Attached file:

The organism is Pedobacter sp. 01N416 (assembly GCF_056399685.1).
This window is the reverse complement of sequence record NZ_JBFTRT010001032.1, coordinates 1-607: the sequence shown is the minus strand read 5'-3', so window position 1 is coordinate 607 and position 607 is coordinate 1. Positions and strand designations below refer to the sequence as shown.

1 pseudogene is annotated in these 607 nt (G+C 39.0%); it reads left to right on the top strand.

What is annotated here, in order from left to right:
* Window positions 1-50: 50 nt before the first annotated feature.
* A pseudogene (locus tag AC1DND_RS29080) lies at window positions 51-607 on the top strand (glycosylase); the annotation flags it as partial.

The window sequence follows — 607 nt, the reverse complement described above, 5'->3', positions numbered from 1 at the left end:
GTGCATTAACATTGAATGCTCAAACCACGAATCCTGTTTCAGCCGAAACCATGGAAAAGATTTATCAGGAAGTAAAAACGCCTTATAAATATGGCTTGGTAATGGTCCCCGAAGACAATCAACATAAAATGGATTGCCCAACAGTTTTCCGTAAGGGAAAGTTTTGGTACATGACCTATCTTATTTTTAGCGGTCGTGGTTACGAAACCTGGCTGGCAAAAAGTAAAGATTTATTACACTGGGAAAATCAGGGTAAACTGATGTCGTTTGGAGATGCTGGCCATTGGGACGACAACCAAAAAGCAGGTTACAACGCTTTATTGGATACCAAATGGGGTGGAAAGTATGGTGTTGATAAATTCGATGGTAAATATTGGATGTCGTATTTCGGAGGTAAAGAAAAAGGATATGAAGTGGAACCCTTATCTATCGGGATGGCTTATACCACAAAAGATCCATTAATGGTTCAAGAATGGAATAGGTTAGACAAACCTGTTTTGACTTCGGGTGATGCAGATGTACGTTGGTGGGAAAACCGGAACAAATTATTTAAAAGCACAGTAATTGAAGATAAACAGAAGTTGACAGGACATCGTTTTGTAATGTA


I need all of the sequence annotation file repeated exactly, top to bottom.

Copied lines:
The organism is Pedobacter sp. 01N416 (assembly GCF_056399685.1).
This window is the reverse complement of sequence record NZ_JBFTRT010001032.1, coordinates 1-607: the sequence shown is the minus strand read 5'-3', so window position 1 is coordinate 607 and position 607 is coordinate 1. Positions and strand designations below refer to the sequence as shown.

1 pseudogene is annotated in these 607 nt (G+C 39.0%); it reads left to right on the top strand.

What is annotated here, in order from left to right:
* Window positions 1-50: 50 nt before the first annotated feature.
* A pseudogene (locus tag AC1DND_RS29080) lies at window positions 51-607 on the top strand (glycosylase); the annotation flags it as partial.

The window sequence follows — 607 nt, the reverse complement described above, 5'->3', positions numbered from 1 at the left end:
GTGCATTAACATTGAATGCTCAAACCACGAATCCTGTTTCAGCCGAAACCATGGAAAAGATTTATCAGGAAGTAAAAACGCCTTATAAATATGGCTTGGTAATGGTCCCCGAAGACAATCAACATAAAATGGATTGCCCAACAGTTTTCCGTAAGGGAAAGTTTTGGTACATGACCTATCTTATTTTTAGCGGTCGTGGTTACGAAACCTGGCTGGCAAAAAGTAAAGATTTATTACACTGGGAAAATCAGGGTAAACTGATGTCGTTTGGAGATGCTGGCCATTGGGACGACAACCAAAAAGCAGGTTACAACGCTTTATTGGATACCAAATGGGGTGGAAAGTATGGTGTTGATAAATTCGATGGTAAATATTGGATGTCGTATTTCGGAGGTAAAGAAAAAGGATATGAAGTGGAACCCTTATCTATCGGGATGGCTTATACCACAAAAGATCCATTAATGGTTCAAGAATGGAATAGGTTAGACAAACCTGTTTTGACTTCGGGTGATGCAGATGTACGTTGGTGGGAAAACCGGAACAAATTATTTAAAAGCACAGTAATTGAAGATAAACAGAAGTTGACAGGACATCGTTTTGTAATGTA